June Bingham Birge; Writer, Politician's Wife
Saturday, August 25, 2007
June Rossbach Bingham Birge, 88, an author, playwright and medical writer who also published articles about her experiences as a congressional spouse, died of complications of cancer Aug. 21 at her home in New York.
Ms. Bingham wrote two biographies and two medical books with psychiatrists. Her plays, some of which became musicals, addressed such Washington topics as the life of Mary Todd Lincoln and the rivalry between Eleanor Roosevelt and Alice Roosevelt Longworth.
A vivacious woman who did not shy from controversy, Ms. Bingham in 1983 wrote an article for The Washington Post called "Home Free: The Joys of Leaving Washington at Last." The article, written at the request of then-publisher Katharine Graham, prompted a flurry of irritation from Capitol Hill denizens.
The "longest 18 years of my life," she once wrote, were spent in Washington. Despite the friends she and her husband made, the free airport parking and the opportunity to meet people from all over the world, she said, there were many things she would not miss, including shaking hands at diplomatic receptions with dictators, voting that interrupted dinner, begging for political contributions, being hugged and kissed by strangers, awakening for midnight phone calls from drunk constituents and wearing "Hello, My Name Is . . ." stickers. She also reveled in not having to share her husband, Jonathan Brewster Bingham (D-N.Y.), with his various staffs.
Her sense of humor, and the piquant observations that would resonate with political spouses today, saved the piece from becoming a litany of privileged complaints.
After nursing her first husband through his final illness in 1986, and noticing that most terminal patients had no visitors, Ms. Bingham founded the Trained Liaison Comforters program at New York's Columbia Presbyterian Hospital. Its volunteers explain medical procedures, run errands, provide a sympathetic ear and comfort the families and friends of the critically ill.
"Visitors come into the intensive care unit, and it is a rude shock when, instead of the patient's face, they see only blue tubes or they hear the rasping sound of a respirator," she said.
She wrote in 2003 for a women's health supplement in the New York Times of how a Pap smear when she was 82 years old saved her life. Unbeknownst to her, she had cancer, and the doctor immediately scheduled a hysterectomy. She persuaded him to delay it until her play debuted. When the operation was performed, the nodes around her uterus had to be removed; she suggested that her next musical be named "No Nodes, Nanette."
She met her second husband at the memorial service for her first. Robert B. Birge, who had been her husband's classmate at Yale University, also had been widowed after 46 years of marriage. The widow and widower married within a year and constantly compared notes on what their exes would have thought of new acquaintances.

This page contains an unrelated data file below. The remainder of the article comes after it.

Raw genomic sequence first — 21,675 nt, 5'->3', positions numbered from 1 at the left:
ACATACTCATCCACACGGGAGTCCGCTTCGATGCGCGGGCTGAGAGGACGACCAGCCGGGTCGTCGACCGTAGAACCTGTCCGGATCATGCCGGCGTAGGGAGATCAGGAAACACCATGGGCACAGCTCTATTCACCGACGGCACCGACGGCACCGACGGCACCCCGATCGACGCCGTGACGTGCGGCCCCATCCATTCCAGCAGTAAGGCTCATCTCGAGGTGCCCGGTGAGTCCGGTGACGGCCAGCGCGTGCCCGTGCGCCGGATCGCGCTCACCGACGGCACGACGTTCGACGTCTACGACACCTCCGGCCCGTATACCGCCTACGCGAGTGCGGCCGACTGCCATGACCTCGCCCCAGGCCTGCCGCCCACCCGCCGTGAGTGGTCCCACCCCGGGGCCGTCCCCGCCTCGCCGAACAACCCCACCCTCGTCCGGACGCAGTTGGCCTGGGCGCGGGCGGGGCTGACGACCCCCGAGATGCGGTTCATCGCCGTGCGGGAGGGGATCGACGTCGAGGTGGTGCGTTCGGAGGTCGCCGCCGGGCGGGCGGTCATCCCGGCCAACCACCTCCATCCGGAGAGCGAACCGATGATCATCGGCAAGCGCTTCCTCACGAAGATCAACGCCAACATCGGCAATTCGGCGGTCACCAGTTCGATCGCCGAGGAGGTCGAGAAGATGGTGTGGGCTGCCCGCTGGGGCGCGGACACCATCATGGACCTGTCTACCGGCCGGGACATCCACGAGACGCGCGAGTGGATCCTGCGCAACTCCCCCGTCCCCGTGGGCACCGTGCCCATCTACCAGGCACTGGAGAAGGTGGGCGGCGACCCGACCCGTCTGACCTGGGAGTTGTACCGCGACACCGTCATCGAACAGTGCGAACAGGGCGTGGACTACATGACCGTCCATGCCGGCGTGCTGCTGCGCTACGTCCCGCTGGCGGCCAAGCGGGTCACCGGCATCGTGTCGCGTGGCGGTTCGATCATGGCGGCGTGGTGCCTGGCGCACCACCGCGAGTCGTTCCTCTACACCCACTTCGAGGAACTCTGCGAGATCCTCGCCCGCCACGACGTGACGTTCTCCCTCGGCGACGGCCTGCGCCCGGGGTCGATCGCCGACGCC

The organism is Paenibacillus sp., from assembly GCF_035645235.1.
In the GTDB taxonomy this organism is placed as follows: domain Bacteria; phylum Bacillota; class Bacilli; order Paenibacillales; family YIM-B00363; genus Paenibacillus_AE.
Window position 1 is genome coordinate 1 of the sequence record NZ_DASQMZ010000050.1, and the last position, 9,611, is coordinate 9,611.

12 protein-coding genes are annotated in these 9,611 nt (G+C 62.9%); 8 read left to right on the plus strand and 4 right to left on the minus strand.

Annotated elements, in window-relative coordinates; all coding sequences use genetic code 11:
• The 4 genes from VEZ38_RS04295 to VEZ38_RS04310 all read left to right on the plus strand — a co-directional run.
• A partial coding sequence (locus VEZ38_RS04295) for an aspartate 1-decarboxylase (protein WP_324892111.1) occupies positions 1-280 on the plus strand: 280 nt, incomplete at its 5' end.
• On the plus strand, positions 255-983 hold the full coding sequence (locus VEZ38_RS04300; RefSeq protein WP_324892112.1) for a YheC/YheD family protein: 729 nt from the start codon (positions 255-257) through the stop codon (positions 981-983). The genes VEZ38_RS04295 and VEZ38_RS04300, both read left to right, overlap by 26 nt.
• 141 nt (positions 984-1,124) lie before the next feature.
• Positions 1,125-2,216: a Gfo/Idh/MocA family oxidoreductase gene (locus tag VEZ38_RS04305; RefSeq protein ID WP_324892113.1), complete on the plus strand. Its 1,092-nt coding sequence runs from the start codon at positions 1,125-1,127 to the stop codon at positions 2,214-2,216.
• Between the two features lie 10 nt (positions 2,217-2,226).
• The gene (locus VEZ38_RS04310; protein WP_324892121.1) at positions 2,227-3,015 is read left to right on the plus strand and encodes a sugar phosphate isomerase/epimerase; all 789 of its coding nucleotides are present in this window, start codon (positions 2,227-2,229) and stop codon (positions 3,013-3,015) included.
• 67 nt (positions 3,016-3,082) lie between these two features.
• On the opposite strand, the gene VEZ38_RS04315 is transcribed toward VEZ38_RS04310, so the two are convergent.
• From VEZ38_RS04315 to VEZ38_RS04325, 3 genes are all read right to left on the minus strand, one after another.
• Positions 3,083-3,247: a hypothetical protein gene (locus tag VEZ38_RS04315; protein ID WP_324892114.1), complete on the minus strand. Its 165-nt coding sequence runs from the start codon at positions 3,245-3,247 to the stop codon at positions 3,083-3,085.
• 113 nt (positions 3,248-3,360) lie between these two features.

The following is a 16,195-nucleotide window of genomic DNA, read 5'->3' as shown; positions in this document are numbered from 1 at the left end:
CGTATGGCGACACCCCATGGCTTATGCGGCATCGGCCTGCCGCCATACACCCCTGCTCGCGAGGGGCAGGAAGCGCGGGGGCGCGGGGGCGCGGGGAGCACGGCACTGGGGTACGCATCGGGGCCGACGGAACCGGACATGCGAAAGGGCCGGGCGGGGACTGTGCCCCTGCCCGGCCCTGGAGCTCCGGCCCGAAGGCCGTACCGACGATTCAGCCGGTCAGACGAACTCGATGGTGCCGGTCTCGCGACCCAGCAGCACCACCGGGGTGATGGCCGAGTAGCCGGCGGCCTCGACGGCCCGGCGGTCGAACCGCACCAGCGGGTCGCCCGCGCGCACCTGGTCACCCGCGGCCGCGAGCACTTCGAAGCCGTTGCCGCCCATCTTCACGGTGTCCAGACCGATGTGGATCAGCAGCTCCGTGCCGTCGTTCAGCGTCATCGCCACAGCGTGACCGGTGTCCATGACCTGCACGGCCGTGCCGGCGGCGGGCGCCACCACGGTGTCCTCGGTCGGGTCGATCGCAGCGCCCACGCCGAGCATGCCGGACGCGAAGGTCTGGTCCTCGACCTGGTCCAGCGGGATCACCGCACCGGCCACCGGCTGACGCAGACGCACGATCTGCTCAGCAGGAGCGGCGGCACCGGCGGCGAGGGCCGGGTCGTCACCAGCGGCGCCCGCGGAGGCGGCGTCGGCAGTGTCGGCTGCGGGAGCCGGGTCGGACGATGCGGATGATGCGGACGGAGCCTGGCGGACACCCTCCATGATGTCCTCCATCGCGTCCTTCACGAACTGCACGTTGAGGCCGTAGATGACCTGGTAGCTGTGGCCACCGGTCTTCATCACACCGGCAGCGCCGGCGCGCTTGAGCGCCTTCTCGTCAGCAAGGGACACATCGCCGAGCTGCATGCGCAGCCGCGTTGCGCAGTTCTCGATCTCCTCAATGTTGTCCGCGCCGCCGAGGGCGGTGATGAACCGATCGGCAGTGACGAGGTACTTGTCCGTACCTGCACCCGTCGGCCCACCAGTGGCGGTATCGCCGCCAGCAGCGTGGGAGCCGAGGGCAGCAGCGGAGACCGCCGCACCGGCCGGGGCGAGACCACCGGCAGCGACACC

The former June Rossbach, a native of White Plains, N.Y., attended Vassar College, graduated from Barnard College and began writing pamphlets on such mental health topics as "Do Cows Have Neuroses?" and "Do Babies Have Worries?"
After marrying and moving to Washington in 1939, she worked as a writer-editor for the Treasury Department and later as a part-time editor of the letters column at The Washington Post. She became friends with Graham and attended the first dinner party she gave.
Ms. Bingham wrote, with Jacob Levin and Dr. Fritz Redlich, "The Inside Story: Psychiatry and Everyday Life" (1952), "Courage to Change: An Introduction to the Life and Thought of Reinhold Niebuhr" (1961), "U Thant, the Search for Peace" (1966) and, with Dr. Norman Tamarkin, "The Pursuit of Health" (1985).
While researching a book in India, she and her first husband, who was then on the House Foreign Affairs Committee, were summoned to an audience with Prime Minister Indira Gandhi. Gandhi made it clear that she wanted to improve relations with the United States, but it wasn't until Ms. Bingham began asking her about the equality of the sexes in India that the prime minister loosened up.
"It was like taking the cork out of a champagne bottle," she told Post reporter Donnie Radcliffe in 1982. Gandhi went on at length about the prominent role that Indian women played in politics but admitted some sexism still lingered. "If a man has 10 daughters," Gandhi told them, "he will still try for a son."
After moving back to New York in the 1980s, Ms. Bingham began writing plays. "Triangles," which played off-Broadway, later became the musical "Young Roosevelts" and was produced in Dallas, Washington and New York. In 1992, "Squanto and Love" was staged in Plymouth, Mass., and in New York City. Ms. Bingham later wrote "Eleanor and Alice" and "Asylum: The Strange Case of Mary Lincoln" with Carmel Owen, and both were produced in New York. Her plays attracted mixed reviews, but a single staged reading of "Triangles," performed by actress Kitty Carlisle Hart and former New York mayor John V. Lindsay, was a hit.
Ms. Bingham also contributed to a family memoir, "Lots of Lehmans," and finished her memoir, "Braided Lives," which will be published next year.
A daughter from her first marriage, June Mitchell, died in 1999.
In addition to her husband, of New York, survivors include three children from her first marriage, Sherry Downes of Boston, Timothy Bingham of Emmaus, Pa., and Claudia Meyers of Santa Fe, N.M.; a stepson, Robert Birge of Storrs, Conn.; 12 grandchildren; and 14 great-grandchildren.